At the end of each of the Aud Torvingen novels I'm left sort of wrestling with how to rate and being unsure. The thing is, Griffith's prose is absolutely lovely. Her novels have a real sense of place, she brings you along into the sights and smells and sounds of a locale, the color of the light and the way the traffic moves and how it feels
to be there. Characters that she cares about are sharp, clear, economically drawn with just the right collection of telling details, like a pen and ink sketch that captures the person better than a photograph. Gorgeous.
Also, "strong female characters," is becoming a sort of tired pro forma check list that books have to meet, but ... well there's no life to it, its a limp french fry of a given. But not here. When Griffith writes strong female characters they aren't cartoon girls who kick ass in a perky fashion, they are ferociously real people with needs and confusions and wisdom and foolishness and they don't whine, and they don't blame other people for their problems, and it hurts when they fall down, and its hard work to get up again.
And then. And then you'll have a character that for whatever reason the author isn't interested in, and that character is just a place holder. Which is just glaringly odd stood up against all the other fiercely real people milling about.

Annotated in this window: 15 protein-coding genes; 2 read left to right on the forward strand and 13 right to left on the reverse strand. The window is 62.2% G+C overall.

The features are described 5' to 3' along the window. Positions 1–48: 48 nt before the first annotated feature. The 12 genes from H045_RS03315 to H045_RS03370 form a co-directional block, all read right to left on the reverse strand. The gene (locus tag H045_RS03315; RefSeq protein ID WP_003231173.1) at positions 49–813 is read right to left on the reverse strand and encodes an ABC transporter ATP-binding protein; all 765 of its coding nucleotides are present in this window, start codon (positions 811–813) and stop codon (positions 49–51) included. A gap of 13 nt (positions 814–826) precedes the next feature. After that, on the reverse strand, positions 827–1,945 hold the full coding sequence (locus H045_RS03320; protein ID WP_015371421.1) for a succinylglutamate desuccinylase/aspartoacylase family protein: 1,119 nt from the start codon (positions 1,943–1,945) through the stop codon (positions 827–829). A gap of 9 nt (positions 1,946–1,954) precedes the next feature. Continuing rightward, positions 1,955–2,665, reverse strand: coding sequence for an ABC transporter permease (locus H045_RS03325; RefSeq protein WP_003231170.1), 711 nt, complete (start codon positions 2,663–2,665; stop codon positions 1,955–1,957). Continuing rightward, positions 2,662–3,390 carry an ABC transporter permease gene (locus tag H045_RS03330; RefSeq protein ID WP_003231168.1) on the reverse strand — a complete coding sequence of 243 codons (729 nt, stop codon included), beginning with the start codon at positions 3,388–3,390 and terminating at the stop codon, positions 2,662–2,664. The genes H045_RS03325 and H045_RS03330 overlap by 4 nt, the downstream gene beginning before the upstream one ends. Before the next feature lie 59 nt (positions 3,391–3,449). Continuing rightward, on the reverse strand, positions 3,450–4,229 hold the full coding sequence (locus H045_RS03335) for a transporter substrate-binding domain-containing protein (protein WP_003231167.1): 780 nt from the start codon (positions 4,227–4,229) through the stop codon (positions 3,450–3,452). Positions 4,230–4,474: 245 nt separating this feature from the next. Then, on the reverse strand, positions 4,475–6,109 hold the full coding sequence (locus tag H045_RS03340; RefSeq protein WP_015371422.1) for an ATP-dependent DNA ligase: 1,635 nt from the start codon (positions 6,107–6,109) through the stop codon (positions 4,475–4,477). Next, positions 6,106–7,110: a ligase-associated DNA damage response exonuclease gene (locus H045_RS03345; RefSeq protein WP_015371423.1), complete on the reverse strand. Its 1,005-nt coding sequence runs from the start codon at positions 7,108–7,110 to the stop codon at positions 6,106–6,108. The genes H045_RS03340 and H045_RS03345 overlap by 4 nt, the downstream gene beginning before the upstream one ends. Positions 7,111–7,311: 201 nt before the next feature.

But most of all, the books fall down on plot. I'm not even sure I mean that they fall down, because I sort of weirdly like the plots. But they are rambling affairs, like a kid wandering around picking things up and putting them down again. We'll get pages and pages of fascination with the particular mechanics of some industry - how movie stunts are staged, or what Norwegians eat for lunch. And then a major plot development will get two paragraphs.
The weird thing is, I kind of fall in love with the idiosyncratic weirdness of it. One thing these books are not are paint by numbers slick genre fiction that ticks off all the boxes - murder on page three, dectective introduced page four, etc. etc. They are very determinedly their own weird little birds. And I kind of like that!
Fact remains, this is a novel in a genre that places a premium on plotting and pacing, and the plotting and pacing here are just kinda goofy. Endearing as I find that, I think its still a flaw.
So once again I am left wrestling. I kind of want to give this book three stars and five stars simultaneously. But I don't want to give it four. Because where it is good its better than four, and where it doesn't work its worse. And I'm not willing to put it in a blender.
One thing is for sure. I am going to continue to read Nicola Griffith.